REVIEW: ‘Yokohama Station SF,’ Light Novel

Reading Time: 3 minutes

Yokohama Station SF

Yokohama Station SF a “light novel” by Yoba Isukari. However, it’s much more of a science-fiction novel than it is a “light novel”. I think “light novel” was used because it falls under Yen Press’s light novel and Japanese novel imprint, Yen On. However, this definitely is definitely a solid piece of Japanese SFF, and y’all?  Yokohama Station SF is really good.

But before we get into the nitty-gritty of Yokohama Station SF, I’d like to tell you a bit about the folks behind it. Yokohama Station SF was written by Isukari Yuba, with cover art by Tatsuyuki Tanaka. Isukari, the author, was originally a research biologist born in Fukushima Prefecture, where I actually previously lived for four years before the pandemic. 

Isukari took to writing stories on his weekends to relax from his work, only to end up winning the 1st Kakuyomu Web Novel Award for Science Fiction with Yokohama Station SF. After that, he became a  commercially published writer, and continues to write other work in his native Japanese. Additionally, Yokohama Station SF features some illustrated inserts, which were drawn by Tanaka as well. Translation for Yokohama Station SF was done by Stephen Paul, a translator known for his work on the One Piece manga, as well as his work with Sword Art Online and Vinland Saga.

Now, let me take you into the world of Yokohama Station SF, or well… I’ll at least give you a summary of the world. Yokohama Station SF follows Hiroto, a man whose existence can be summed up by a tiny spit of land in coastal Japan. In fact, that’s the only land he’s ever known. Why? Well, most of the country of Japan has been overtaken by Yokohama Station, a mysterious, eerie series of buildings that have always been around. The few who live outside its multitude of entrances have never been inside. They only know tall tales, rumors, and legends about the station’s interior. 

Yet that all changes when Hiroto is given a five-day pass to enter the massive, sprawling complex. Aimless and seeking purpose, Hiroto takes a chance. But the purpose he’s seeking might not be exactly what he asked for, especially once he meets a mysterious being named Nepshamai.

Yokohama Station SF reads less like a novel and more like a collection of interconnected stories. Really, they feel like interconnected vignettes, though you can’t read them out of order. However, the episodic nature of the novel means that you can devour each chapter and let it sit while you’re doing something else, but still keep the plot threads all aligned. I liked reading it in chunks specifically for this reason. 

All the neat sci-fi elements of Yokohama Station got to marinate in the back of my mind, letting me theorize and guess at what would ultimately happen to Hiroto and the denizens of Yokohama Station that we meet during his multi-day journey around Yokohama Station. There’s a wide variety of characters and people Hiroto encounters, all of whom have been touched by the ever-growing station’s reach. Thanks to Stephen Paul’s translation work, it’s all incredibly engaging, especially if you can’t resist and decide to devour chunks of it at a time.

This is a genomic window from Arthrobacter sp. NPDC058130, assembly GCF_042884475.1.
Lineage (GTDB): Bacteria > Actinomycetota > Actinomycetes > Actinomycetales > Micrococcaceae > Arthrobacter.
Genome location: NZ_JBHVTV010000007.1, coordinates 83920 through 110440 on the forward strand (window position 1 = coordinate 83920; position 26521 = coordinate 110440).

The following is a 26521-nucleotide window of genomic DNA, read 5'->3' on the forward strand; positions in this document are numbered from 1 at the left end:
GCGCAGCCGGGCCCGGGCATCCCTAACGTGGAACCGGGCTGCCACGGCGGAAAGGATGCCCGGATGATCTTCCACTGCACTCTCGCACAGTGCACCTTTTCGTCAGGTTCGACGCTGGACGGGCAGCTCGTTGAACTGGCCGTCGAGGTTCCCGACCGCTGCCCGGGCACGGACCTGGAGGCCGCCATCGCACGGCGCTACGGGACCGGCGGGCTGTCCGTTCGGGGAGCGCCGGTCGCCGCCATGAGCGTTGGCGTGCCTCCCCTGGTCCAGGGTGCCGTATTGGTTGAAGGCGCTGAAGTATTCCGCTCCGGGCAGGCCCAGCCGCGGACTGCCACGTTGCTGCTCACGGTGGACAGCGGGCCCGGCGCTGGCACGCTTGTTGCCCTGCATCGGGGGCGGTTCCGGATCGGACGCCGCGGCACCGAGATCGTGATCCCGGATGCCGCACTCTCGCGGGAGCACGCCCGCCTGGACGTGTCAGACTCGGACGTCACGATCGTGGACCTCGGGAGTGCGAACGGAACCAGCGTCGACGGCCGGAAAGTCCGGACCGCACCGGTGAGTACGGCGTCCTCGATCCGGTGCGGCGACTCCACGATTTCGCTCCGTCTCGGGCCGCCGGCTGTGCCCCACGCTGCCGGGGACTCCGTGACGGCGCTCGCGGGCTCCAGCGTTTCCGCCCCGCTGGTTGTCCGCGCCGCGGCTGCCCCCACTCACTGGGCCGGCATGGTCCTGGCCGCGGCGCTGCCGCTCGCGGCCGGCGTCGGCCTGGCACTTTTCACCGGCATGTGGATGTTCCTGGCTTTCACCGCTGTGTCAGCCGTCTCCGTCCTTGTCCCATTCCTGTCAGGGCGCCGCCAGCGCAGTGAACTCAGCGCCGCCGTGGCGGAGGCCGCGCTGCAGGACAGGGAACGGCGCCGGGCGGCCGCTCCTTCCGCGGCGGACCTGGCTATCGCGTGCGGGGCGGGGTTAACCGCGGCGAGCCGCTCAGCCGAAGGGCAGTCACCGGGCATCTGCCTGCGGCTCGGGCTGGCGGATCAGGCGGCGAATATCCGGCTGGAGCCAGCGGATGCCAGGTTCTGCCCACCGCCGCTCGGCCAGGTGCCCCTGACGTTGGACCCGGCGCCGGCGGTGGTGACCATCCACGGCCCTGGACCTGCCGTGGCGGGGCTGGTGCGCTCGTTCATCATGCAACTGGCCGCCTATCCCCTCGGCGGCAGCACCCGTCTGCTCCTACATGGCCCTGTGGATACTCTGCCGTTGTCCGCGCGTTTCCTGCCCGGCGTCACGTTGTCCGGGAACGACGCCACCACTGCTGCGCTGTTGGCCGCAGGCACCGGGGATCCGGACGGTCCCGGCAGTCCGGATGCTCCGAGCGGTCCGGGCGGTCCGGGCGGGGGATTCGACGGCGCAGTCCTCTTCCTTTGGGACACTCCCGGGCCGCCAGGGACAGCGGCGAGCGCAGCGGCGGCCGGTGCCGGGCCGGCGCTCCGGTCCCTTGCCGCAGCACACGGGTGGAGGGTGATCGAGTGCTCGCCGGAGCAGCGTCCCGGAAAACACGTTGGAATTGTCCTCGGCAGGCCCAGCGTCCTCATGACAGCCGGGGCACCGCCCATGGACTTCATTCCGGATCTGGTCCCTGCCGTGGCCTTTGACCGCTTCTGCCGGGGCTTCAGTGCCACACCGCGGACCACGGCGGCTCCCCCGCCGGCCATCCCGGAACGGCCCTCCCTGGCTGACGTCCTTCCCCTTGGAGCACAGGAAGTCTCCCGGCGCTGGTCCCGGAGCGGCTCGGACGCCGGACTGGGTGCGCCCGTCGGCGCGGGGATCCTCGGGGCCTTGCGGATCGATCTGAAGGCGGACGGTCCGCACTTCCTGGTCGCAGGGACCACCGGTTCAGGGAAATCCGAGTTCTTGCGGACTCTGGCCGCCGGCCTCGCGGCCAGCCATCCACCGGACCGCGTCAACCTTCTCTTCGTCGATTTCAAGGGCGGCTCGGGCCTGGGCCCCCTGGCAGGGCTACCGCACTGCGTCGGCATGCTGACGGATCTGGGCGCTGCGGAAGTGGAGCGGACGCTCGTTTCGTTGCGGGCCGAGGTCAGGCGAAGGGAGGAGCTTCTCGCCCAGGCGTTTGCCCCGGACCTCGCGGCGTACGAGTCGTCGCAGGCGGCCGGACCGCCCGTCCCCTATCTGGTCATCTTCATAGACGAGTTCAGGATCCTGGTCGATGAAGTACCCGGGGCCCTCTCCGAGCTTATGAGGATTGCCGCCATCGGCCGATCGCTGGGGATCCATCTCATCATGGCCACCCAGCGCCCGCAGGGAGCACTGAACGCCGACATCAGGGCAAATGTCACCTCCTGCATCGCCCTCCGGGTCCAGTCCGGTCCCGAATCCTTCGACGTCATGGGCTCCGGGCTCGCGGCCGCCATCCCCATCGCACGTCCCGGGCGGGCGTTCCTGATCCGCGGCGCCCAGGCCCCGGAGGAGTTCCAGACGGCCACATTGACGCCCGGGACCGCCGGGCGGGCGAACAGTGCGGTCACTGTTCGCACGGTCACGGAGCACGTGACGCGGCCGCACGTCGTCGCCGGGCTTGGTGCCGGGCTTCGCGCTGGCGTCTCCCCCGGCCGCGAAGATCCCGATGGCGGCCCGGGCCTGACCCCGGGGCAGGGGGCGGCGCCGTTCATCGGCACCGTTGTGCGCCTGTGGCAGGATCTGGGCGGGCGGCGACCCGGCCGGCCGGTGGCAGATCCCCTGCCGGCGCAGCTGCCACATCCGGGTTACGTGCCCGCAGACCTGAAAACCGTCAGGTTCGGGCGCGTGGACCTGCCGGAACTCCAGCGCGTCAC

His localization of this text reads so smoothly, and his word choice really highlights the uneasiness Hiroto feels as he tries to understand the culture of the incredibly foreign Yokohama Station. In fact, I think Paul’s characterization of Hiroto was the strongest part of Yokohama Station SF. However, I generally found all of the characters in the novel interesting, though shout-out to my favorite character, Keiha. Additionally, the most fascinating aspect of Yokohama Station SF is Yokohama Station itself. There’s something so undeniably cool and unsettling about a train station the size of Japan. The notion of Yokohama Station, which I’ve been to, expanding to consume the country is the coolest idea. I say that even knowing that it’s probably not a great idea.

As a former resident of Japan, I found it fascinating to imagine Tokyo Station or Shinjuku station growing to the same supermassive size. It was both uneasy and thrilling at the same time, which is kind of how I felt about Yokohama Station SF’s titular station. Safe to say this novel is certainly going to stick with me for a while yet. Once again, I credit that to Stephen Paul, as well as the editor for this volume, who is unnamed.

Ultimately, Yokohama Station SF is a fascinating novel, full of neat tech, a haunting setting, and lots of quirky characters existing in and around a nation-wide train station. Fans of Serial Experiments Lain and Akudama Drive will find themselves eager to plunge into the multi-leveled halls of Yokohama Station in this sci-fi treat.

Yokohama Station SF is available now wherever books are sold. 

 

Yokohama Station SF 
5

TL;DR

Ultimately, Yokohama Station SF is a fascinating novel, full of neat tech, a haunting setting, and lots of quirky characters existing in and around a nation-wide train station. Fans of Serial Experiments Lain and Akudama Drive will find themselves eager to plunge into the multi-leveled halls of Yokohama Station in this sci-fi treat.